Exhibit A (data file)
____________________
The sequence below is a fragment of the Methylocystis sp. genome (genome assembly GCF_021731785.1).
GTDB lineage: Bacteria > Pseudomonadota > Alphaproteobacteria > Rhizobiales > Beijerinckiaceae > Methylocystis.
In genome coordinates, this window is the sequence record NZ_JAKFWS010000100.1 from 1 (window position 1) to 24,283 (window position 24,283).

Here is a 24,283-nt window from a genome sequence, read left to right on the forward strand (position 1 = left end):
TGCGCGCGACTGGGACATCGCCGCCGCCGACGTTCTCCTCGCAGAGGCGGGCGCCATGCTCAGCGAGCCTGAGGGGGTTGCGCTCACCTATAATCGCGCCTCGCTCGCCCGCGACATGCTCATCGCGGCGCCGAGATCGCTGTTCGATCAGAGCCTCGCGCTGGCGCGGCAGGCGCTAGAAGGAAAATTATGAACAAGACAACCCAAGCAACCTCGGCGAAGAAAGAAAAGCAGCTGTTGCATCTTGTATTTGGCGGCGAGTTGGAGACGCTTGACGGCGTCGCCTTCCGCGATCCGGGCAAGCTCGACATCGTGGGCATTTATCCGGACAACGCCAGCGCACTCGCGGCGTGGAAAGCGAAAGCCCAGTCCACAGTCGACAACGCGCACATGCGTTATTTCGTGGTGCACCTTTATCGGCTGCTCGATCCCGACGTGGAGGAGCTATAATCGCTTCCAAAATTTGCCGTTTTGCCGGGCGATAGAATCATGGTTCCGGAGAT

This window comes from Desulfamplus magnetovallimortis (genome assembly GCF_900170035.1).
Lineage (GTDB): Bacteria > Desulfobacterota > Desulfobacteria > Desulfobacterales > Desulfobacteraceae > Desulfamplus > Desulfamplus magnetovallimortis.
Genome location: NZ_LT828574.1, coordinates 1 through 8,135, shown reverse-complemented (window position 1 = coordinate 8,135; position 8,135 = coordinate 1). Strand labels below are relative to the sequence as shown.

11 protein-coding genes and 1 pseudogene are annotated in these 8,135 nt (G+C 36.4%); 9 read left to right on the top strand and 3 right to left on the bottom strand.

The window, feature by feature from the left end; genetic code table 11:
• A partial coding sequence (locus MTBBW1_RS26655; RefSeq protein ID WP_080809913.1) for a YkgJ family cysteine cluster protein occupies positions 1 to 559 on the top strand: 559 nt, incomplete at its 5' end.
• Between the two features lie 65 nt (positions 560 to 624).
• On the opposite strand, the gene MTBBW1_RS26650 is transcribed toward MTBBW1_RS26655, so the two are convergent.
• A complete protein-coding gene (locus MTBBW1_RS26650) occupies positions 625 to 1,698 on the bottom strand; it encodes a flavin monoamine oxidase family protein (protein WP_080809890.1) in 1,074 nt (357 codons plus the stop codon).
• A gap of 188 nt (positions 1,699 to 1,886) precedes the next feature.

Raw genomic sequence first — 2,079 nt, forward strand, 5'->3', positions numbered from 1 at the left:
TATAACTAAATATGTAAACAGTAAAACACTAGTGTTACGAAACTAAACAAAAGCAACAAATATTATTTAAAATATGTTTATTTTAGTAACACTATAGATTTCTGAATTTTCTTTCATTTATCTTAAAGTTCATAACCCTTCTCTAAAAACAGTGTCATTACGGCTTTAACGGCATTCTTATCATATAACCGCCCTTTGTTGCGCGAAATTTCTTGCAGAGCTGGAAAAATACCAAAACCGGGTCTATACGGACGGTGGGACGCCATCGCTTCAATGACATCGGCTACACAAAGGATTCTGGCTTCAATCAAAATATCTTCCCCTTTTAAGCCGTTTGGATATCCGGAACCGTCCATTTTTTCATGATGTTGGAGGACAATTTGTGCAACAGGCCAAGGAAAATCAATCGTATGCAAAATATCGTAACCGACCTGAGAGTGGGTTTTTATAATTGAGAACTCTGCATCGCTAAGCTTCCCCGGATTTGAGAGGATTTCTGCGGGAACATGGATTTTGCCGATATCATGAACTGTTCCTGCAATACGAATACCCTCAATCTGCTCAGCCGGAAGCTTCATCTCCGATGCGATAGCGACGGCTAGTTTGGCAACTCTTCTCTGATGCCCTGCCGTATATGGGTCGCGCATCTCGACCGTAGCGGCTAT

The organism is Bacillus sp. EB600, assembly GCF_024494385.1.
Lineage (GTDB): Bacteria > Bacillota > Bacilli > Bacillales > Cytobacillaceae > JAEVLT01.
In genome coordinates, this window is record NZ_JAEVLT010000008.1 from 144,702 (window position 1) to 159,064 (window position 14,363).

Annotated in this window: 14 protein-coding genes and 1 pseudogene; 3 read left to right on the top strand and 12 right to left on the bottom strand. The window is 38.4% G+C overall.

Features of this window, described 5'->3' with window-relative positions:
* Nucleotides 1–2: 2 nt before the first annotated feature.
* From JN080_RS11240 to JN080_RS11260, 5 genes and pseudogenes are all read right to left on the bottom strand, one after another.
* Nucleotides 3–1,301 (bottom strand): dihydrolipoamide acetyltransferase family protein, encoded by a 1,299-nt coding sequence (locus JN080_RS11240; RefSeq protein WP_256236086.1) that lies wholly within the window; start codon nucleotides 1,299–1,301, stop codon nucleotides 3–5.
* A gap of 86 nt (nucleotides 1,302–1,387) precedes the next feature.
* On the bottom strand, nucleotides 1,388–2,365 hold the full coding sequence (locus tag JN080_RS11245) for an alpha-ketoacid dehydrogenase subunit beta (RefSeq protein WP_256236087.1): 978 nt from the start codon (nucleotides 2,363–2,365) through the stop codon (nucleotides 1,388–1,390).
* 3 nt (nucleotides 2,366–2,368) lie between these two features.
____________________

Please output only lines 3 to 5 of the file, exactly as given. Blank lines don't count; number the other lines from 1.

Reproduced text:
In genome coordinates, this window is the sequence record NZ_JAKFWS010000100.1 from 1 (window position 1) to 24,283 (window position 24,283).

Here is a 24,283-nt window from a genome sequence, read left to right on the forward strand (position 1 = left end):
TGCGCGCGACTGGGACATCGCCGCCGCCGACGTTCTCCTCGCAGAGGCGGGCGCCATGCTCAGCGAGCCTGAGGGGGTTGCGCTCACCTATAATCGCGCCTCGCTCGCCCGCGACATGCTCATCGCGGCGCCGAGATCGCTGTTCGATCAGAGCCTCGCGCTGGCGCGGCAGGCGCTAGAAGGAAAATTATGAACAAGACAACCCAAGCAACCTCGGCGAAGAAAGAAAAGCAGCTGTTGCATCTTGTATTTGGCGGCGAGTTGGAGACGCTTGACGGCGTCGCCTTCCGCGATCCGGGCAAGCTCGACATCGTGGGCATTTATCCGGACAACGCCAGCGCACTCGCGGCGTGGAAAGCGAAAGCCCAGTCCACAGTCGACAACGCGCACATGCGTTATTTCGTGGTGCACCTTTATCGGCTGCTCGATCCCGACGTGGAGGAGCTATAATCGCTTCCAAAATTTGCCGTTTTGCCGGGCGATAGAATCATGGTTCCGGAGAT